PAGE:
12. The best thing you ever bought, stole, or borrowed?


A year and a half ago I had dinner at a friends house and as I approached the front door, the sweetest black cat began to yearn for my affection. Seriously driving his head into my fist with love and might. He also had one hell of a meow. I found out that he was a stray and living on my friends porch for the past two months. I took him home that night and he has given me a real sense of peace and pure love. He doesn’t have a mean bone in his body. A month into me “borrowing” him I discovered that he is one deaf cat. Which explains the meow, and which is why my friend gave him the name Skeletor. I immediately changed it to Jazz Hands. Doesn’t really matter I guess, cause he can’t hear me when I call him anyway. I do wonder though, where did he come from? What were his 10 years prior like? I’ll never know.

13. You feel best in Armani or Levis or . . . ?


Depends on my mood. I love fashion. I have become increasingly interested in fashion. It’s such a great way to express yourself. I used to think dressing up was super pretentious and fake, but that was only because I didn’t have to confidence to pull it off. As I got older and gained more confidence dressing up has been something I love. There is nothing better than putting on an item of clothing that is unique and made really well. As soon as I get home though, it’s jeans and a white t-shirt. I have a drawer full of at least 15 white t-shirts. It’s a disease I have.


14. Your dinner guest at the Ritz would be?


This could change on any given day, although today I would say John C. Reilly. I could use a good laugh.


15. Time travel: where, when, and why?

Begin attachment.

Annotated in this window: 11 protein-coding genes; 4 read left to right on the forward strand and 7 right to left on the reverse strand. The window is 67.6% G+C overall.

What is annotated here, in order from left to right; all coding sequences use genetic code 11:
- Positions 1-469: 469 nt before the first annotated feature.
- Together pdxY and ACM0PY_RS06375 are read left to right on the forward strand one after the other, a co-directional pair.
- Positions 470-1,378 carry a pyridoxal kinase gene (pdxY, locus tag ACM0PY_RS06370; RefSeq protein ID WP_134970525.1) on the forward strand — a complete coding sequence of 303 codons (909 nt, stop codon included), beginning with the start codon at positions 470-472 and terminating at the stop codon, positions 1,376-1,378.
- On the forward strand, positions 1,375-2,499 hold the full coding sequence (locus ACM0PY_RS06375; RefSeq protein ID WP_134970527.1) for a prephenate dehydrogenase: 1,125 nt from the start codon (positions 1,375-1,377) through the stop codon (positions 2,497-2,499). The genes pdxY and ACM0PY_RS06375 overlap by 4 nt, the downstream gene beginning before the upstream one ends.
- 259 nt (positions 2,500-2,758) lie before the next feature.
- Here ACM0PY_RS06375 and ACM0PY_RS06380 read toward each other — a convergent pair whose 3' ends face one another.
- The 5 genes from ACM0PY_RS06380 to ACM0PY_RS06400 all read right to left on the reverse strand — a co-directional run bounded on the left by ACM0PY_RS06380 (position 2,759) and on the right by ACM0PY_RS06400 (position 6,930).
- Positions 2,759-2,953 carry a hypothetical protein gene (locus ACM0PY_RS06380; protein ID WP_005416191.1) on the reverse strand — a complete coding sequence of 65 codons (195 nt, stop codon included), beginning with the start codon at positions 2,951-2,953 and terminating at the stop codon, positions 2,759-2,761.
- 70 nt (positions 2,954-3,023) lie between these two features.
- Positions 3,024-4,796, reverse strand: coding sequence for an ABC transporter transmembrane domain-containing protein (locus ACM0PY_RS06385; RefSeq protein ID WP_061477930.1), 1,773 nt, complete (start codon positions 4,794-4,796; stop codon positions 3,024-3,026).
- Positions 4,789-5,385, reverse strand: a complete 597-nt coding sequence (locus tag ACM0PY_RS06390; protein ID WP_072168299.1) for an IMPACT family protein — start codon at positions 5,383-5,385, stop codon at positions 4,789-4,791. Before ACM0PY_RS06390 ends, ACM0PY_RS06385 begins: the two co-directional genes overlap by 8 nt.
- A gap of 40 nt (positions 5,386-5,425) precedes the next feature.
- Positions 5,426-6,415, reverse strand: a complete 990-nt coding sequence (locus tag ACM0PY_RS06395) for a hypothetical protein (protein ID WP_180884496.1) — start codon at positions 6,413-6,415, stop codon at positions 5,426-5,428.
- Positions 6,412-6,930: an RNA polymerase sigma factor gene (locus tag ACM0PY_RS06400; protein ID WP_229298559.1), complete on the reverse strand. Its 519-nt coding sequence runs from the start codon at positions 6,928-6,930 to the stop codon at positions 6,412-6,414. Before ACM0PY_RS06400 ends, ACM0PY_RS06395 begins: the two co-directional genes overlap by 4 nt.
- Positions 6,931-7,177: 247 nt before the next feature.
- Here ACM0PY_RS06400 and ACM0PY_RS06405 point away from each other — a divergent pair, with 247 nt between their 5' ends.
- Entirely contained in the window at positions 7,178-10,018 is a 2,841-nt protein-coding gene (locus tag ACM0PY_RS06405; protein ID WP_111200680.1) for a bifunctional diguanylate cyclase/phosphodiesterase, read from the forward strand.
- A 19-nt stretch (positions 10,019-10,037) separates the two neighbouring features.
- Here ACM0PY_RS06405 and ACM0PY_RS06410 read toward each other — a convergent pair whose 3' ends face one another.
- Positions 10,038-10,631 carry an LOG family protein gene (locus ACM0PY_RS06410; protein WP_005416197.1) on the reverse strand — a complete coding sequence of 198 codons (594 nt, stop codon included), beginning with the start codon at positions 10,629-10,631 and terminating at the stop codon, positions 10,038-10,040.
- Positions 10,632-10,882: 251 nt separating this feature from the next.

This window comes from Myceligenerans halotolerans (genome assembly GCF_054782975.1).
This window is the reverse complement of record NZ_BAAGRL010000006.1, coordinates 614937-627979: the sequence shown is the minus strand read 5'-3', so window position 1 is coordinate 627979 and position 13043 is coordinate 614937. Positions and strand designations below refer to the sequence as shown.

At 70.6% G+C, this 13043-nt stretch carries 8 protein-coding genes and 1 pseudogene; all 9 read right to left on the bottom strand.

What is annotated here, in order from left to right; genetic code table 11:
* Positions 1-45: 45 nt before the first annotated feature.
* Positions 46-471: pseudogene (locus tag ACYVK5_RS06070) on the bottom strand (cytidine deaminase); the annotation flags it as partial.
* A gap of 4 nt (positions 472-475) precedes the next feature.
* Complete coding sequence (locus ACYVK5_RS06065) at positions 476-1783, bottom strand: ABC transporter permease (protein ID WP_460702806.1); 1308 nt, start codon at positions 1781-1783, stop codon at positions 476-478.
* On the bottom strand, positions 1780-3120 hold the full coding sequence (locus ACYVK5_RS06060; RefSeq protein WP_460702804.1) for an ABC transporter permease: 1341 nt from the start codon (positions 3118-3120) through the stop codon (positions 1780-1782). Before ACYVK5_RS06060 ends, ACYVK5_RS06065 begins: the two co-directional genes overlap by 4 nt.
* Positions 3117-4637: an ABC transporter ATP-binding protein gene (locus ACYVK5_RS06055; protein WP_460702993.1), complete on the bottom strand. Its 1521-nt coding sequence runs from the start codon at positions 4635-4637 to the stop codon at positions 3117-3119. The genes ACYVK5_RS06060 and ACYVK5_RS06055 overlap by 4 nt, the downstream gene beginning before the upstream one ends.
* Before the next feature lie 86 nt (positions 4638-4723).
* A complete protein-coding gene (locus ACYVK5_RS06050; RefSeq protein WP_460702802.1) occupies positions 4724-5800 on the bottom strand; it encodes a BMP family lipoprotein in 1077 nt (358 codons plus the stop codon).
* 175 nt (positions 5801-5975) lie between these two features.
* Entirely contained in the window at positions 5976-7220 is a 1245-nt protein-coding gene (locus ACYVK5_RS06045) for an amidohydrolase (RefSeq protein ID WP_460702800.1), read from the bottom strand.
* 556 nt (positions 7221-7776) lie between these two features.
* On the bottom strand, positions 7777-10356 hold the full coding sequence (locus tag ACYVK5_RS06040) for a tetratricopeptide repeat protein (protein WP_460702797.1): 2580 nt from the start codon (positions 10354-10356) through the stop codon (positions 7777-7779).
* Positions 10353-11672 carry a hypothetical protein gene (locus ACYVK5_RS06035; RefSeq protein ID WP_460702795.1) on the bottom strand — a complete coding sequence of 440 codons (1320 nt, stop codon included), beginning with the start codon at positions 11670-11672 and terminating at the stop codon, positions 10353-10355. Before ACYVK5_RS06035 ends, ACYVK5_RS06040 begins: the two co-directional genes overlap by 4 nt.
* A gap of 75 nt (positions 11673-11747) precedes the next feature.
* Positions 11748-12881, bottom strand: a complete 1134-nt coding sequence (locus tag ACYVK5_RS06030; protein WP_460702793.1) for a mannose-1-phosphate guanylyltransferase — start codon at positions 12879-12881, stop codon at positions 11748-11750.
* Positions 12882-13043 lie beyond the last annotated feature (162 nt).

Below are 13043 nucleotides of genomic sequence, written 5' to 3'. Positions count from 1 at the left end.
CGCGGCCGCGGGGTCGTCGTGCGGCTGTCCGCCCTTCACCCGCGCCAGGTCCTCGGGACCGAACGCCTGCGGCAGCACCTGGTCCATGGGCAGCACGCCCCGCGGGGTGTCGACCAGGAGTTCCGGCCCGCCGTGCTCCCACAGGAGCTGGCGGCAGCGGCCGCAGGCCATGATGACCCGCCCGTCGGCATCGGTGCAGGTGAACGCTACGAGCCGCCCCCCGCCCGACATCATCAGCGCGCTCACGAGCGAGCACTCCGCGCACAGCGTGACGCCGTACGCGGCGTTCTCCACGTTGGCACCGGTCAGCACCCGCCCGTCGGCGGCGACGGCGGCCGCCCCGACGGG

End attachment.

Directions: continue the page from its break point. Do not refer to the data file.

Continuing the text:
Growing up in Indiana as a teenager, the first true artist I ever met and knew, Darren, died in a mountain bike accident years later. I had moved to Portland in my early 20s. He followed me out here for a brief spell wanting to pursue a path as an artist. Things didn’t come together like he wanted in terms of a place to live, jobs, etc. . . . so he moved back to Indiana soon after. My wish now would have been to get him to stay, and not move away. I think he could have become a truly great artist living here in Portland. If he stayed in Portland he wouldn’t have died in the accident and honestly I believe he would have been creating some truly magical art these days. 


16. Stress management: hit man, spa vacation, or Prozac?


Hot yoga or a sauna. 


17. Essential to life: coffee, vodka, cigarettes, chocolate, or . . . ?


All of these things I have had secret love affairs with. They all have a special place in my heart truthfully. At the moment I am quite fond of drinking white wine. I think it’s been all of the touring, and working in nicer restaurants. I used to think white wine was for old ladies, but you know, with the way Portland has progressed with its foodie culture, drinking wine isn’t just for wine/food snobs. 

18. Environ of choice: city or country, and where on the map?


Portland, Oregon. My favorite place to come home to. Also, the desert right outside Moab, Utah. Magic.

19. What do you want to say to the leader of your country?


Four more years pleeeeeease!

20. Last but certainly not least, what are you working on, now?


Touring promoting our new record A Monument. I usually reflect on tour. Watching people, reading books, sitting in the van for hours on end just thinking. It’s not really a creative time, except when I perform every night. Usually when I get home all that I have been gathering emotionally comes out through playing music. I get super excited to sit in silence by myself and sing and play guitar. Play drums. Write new songs for Tu Fawning and for my next solo record.



Related Articles
21 May 2012
Much of A Monument treads the same epic path that is reigned over by the Arcade Fires and Radioheads of the indie rock world. And while Tu Fawning never quite reach the same heights of grandeur as these masters of the form, their ambition and their technical prowess results in an album that reveals further depths with each listen.
By PopMatters Staff
5 Oct 2010
Portland's Tu Fawning have developed a sophisticated and mature sound that draws from the noirish elements of Tom Waits, the textures and moods of Portishead, and '20s and '30s big band tunes and folk music.
2 Oct 2008
Gothic in the 18th century literary sense.
By Mark Horan
1 Feb 2005
Ending a self-imposed three-year hiatus from making music, Repp teams up with producer Keith Schreiner and proves that sometimes less is indeed more.